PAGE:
Obituary: Rex Allen

REX ALLEN was the last of the "singing cowboys", a genre of western hero unique to the Hollywood cinema from the Thirties to the Fifties. The most famous were Gene Autry and Roy Rogers, and Allen carried on in their tradition after his film debut in The Arizona Cowboy in 1950. He made more than 30 films for Republic Studios, who had made stars of Autry and Rogers, and had a regular sidekick, played by Buddy Ebsen or Slim Pickens, in many of them.

He had a second career as narrator of a series of Walt Disney wildlife films in the Sixties, his affable manner and soft tones a perfect match for the stunning nature shots of the movies. He also toured live venues, billed as "The Arizona Cowboy" and partnered by his stallion, "Koko, the Wonder Horse", and had a successful recording career.

One of the best western singers, Allen was one of the few western stars who actually was a cowboy, having been a ranch hand and a bronco rider on the rodeo circuit in his younger days. He also became a musician while in his teens, playing guitar and singing with his fiddle-playing father at local dances.

He was born in Willcox, Arizona, in 1921, and entered show business professionally when he won a state-wide talent contest in 1939, which led to a singing job on the radio. In 1946 he became a regular on the National Barn Dance, one of the top country-and-western radio shows in the country, and this led to a recording contract with Mercury and his own CBS radio show in Hollywood. Republic signed him in 1949, released his first film, The Arizona Cowboy, in 1950, and the following year Allen was the fifth biggest money- maker of western stars (after Roy Rogers, Gene Autry, Tim Holt and Charles Starrett). From 1952 to 1954 he was third only to Rogers and Autry.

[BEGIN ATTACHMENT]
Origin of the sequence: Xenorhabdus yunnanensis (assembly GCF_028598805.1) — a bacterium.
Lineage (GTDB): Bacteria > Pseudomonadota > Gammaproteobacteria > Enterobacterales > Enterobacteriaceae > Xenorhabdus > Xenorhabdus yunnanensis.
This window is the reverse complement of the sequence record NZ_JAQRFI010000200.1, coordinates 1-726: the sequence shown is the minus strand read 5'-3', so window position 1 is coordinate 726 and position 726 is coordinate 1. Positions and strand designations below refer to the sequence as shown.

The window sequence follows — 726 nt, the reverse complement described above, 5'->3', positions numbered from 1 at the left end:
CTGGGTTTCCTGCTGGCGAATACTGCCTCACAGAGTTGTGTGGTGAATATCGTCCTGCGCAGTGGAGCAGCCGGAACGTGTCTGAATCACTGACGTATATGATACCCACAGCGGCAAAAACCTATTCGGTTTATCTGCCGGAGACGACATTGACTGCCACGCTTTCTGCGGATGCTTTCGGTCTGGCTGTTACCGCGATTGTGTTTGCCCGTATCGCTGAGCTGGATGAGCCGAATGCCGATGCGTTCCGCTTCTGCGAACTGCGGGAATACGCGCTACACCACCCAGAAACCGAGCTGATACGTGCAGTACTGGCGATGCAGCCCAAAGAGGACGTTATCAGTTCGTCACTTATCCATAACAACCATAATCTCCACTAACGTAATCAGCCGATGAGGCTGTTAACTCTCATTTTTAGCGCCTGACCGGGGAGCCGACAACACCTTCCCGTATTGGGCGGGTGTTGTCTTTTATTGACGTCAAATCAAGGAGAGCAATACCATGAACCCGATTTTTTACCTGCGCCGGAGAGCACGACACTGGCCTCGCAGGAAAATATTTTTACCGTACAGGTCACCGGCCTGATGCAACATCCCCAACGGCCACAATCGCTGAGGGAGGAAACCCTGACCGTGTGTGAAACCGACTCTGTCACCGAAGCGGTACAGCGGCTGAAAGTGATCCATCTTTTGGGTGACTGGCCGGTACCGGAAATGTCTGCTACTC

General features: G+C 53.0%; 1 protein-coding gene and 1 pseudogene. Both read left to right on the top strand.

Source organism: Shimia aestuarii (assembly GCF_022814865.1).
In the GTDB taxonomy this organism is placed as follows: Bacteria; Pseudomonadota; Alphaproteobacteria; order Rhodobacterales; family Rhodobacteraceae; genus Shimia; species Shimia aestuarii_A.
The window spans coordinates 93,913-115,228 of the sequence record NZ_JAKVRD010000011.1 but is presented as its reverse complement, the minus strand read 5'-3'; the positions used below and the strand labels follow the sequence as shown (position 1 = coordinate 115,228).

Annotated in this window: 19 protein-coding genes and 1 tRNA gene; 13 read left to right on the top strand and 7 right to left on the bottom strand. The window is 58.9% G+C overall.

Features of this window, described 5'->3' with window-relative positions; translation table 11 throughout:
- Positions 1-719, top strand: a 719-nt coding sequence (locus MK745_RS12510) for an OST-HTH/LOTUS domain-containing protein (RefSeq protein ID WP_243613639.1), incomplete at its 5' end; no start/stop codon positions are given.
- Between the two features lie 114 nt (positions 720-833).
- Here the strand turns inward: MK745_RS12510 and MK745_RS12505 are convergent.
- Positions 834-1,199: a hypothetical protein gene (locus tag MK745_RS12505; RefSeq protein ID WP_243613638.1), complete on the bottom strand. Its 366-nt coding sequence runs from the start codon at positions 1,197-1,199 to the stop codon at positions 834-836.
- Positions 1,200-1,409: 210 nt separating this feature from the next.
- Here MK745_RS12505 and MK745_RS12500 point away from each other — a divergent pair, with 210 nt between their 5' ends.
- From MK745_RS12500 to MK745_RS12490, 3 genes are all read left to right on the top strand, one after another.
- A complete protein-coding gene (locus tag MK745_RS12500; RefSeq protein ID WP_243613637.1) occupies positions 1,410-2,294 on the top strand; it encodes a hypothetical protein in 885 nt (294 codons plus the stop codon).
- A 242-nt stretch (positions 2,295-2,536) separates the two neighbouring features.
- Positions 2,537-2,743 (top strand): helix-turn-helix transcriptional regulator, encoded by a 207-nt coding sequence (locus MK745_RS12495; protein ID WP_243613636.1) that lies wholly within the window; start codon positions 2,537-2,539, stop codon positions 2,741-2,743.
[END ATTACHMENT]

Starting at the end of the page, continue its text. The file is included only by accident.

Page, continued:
His trick pony, Koko the Wonder Horse, made his debut in Allen's second film, The Hills of Oklahoma, and was to be in all his other films and later became an integral part of Allen's touring live act, billed as "The Miracle Horse of the Movies", until he died in 1968 at the age of 28.

Allen's Republic films, 31 in five years, included Under Mexicali Stars (1950, the first in which he had Buddy Ebsen as a comic sidekick, and one of Allen's best roles, as a singing Treasury agent who catches a gang of smugglers who are using a helicopter to get stolen gold across the border), Rodeo King and the Senorita (1951, a remake of an earlier John Wayne film, The Cowboy and the Lady, and one of Allen's personal favourites), and Colorado Sundown (1952, with Slim Pickens replacing Ebsen).